Royal Astronomical Society award for GSAL teacher

Friday 13 January 2017

At the age of six Derek Fry read The Spangled Heavens: An Introduction to Astronomy by Lawrence Edwards and was hooked.

Now after half a century involved in teaching the subject, Mr Fry has been recognised with a prestigious award from the Royal Astronomical Society (RAS).

The RAS Service to Astronomy Award for 2017 is presented in recognition of ‘outstanding and exceptional work that has promoted, facilitated and encouraged the science of astronomy’. During his fifty-year teaching career Mr Fry has helped thousands of pupils achieve O-level, GCSE or A-level in Astronomy and Physics and has inspired numerous students to pursue careers in science. Indeed 15 PhD theses have been dedicated to Mr Fry by his former students who have gone on to postgraduate study in astronomy and astrophysics.

Professor Richard Bayliss, Professor of Molecular Medicine at the University of Leeds, said: “Mr Fry suggested that I might be interested in research at the interface of physics and biology – how right he was! He helped me to find a work placement at the University of Leeds, and now, after more than 20 years of study and working elsewhere, I have returned to the university, studying the structures of proteins close to where I first encountered this kind of science.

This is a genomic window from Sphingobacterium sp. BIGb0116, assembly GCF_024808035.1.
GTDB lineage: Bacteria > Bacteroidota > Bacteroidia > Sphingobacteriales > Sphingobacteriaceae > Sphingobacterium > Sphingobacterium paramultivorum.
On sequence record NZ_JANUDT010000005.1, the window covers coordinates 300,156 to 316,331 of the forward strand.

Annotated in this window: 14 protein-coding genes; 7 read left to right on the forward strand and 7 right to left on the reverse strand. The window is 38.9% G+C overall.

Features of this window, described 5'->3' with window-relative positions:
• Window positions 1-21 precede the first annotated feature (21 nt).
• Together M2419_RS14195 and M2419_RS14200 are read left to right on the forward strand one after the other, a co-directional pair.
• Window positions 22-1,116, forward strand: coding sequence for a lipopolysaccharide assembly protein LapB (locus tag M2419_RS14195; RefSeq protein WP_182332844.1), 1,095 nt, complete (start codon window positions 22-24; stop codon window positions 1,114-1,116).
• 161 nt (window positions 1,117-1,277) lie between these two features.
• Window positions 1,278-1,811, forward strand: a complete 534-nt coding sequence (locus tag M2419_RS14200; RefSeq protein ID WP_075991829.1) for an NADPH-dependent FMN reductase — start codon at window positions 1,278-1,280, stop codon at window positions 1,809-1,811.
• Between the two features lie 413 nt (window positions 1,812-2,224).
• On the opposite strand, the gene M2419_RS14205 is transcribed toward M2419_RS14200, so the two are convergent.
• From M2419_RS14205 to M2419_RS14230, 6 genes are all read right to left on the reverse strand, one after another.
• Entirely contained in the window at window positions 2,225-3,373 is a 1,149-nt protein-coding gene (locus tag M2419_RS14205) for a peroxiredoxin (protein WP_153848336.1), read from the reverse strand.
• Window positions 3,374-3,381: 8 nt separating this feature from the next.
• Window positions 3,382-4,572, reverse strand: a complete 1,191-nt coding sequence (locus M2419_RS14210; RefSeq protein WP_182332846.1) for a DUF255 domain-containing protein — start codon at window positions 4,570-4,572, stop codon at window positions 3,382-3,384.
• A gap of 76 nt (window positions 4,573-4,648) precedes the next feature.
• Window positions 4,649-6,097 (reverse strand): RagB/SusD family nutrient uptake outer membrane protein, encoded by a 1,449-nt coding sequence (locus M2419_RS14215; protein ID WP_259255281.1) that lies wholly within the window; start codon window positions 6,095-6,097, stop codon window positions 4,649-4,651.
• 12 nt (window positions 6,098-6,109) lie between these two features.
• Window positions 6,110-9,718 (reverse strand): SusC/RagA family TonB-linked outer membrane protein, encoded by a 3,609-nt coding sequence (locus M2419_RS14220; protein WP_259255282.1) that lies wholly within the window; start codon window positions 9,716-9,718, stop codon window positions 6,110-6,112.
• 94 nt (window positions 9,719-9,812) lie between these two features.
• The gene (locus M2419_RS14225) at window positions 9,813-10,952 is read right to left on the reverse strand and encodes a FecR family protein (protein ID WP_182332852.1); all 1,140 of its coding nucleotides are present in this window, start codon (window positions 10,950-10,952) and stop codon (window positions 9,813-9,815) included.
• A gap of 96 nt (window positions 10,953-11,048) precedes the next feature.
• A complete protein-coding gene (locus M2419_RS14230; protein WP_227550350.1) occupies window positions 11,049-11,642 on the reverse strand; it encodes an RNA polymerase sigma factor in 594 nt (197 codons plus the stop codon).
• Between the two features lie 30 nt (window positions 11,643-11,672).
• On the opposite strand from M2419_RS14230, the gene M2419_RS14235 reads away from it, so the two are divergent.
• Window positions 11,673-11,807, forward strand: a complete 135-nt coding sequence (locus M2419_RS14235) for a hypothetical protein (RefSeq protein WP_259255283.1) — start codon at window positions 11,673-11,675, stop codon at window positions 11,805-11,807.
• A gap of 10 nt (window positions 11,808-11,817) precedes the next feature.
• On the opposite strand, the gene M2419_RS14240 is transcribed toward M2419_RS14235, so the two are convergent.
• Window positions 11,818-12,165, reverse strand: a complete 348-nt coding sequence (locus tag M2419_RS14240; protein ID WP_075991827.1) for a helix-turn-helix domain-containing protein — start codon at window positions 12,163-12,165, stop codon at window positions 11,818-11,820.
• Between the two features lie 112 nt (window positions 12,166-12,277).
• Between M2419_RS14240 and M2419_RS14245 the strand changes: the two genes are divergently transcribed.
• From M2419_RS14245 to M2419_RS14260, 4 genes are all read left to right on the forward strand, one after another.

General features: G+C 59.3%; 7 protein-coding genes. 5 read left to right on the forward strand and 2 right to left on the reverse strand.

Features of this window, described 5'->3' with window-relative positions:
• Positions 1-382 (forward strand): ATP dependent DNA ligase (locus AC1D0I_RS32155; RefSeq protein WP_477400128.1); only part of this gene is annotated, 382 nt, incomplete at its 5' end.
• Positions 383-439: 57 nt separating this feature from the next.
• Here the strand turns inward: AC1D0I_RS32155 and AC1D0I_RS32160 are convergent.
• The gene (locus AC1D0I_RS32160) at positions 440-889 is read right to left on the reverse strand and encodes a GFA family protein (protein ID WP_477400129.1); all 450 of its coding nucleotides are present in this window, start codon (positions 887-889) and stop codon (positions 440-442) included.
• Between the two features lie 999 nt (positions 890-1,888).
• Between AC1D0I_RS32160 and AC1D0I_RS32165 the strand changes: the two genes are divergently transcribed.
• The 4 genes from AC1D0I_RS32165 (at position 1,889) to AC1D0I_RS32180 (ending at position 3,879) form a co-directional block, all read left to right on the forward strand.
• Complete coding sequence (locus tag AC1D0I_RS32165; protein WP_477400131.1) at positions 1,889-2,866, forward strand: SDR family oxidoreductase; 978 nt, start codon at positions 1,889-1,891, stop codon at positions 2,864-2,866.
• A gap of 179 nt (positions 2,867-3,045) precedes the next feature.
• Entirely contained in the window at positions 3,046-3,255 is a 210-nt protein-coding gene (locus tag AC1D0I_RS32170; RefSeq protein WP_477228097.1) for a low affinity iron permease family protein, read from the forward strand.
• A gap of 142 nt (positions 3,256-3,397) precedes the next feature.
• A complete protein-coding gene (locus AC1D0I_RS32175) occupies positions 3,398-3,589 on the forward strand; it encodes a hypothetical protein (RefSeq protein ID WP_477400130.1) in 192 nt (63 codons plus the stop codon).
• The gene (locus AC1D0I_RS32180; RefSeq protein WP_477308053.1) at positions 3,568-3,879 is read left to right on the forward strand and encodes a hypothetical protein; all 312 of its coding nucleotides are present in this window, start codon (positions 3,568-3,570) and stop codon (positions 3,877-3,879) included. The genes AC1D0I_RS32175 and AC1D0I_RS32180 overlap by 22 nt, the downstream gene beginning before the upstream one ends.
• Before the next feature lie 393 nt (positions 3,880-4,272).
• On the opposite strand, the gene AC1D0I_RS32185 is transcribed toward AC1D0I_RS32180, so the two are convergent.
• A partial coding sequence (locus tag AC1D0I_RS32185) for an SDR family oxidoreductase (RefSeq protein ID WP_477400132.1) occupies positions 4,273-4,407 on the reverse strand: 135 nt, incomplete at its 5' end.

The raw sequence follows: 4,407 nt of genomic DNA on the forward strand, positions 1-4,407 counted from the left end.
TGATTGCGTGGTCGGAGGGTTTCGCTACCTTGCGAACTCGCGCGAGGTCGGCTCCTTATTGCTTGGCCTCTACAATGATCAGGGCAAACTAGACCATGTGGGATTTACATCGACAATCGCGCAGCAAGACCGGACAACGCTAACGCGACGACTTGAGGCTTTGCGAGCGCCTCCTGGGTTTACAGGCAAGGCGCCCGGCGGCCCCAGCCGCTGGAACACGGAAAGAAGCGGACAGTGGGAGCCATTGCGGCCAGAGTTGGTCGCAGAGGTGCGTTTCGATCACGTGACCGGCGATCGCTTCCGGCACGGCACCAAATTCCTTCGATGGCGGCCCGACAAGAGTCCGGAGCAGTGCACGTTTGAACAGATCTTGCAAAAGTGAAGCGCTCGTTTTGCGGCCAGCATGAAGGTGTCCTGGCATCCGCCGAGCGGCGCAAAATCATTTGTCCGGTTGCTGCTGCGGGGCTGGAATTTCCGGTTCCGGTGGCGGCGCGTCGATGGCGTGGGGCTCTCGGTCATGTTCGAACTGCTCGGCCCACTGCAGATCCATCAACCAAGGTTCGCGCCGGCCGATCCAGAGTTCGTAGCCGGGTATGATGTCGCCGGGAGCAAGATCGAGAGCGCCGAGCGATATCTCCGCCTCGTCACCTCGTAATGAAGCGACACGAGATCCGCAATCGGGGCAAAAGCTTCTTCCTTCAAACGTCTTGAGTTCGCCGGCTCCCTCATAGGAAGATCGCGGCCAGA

“He was so very kind and thoughtful, and he made every pupil in the class feel the same way.  His lessons were always so civilised!”

Elected to Membership of the British Astronomical Association in 1957, Mr Fry started his career in industry, before taking up his first teaching post at Mirfield Grammar, later Mirfield High School. He taught Physics and Astronomy there for 18 years and moved to Leeds Grammar School in 1987. In 1981 he was elected to Fellowship of the Royal Astronomical Society of London and in 1996 to Fellowship of the Institute of Physics.

At Leeds Grammar School, now GSAL, Mr Fry continued to include Astronomy in his timetable. Students study Astronomy on a voluntary basis, giving up half an hour of their lunchtime twice a week for two years. The subject has grown in popularity and currently there are 40 pupils, across Years 9, 10 and 11, preparing for GCSE Astronomy.

Mr Fry said: “I’m immensely proud to receive this award, however I regard it as a huge honour to share Astronomy with such committed and talented pupils, and really it is they who deserve all the credit.”

Mr Fry is pictured with Y9 astronomy pupils (L-R) Theo Charters, Nicky Davis, Ben Wheatcroft, Amy Proctor, Queeny Njoyo and Ayla Arora.

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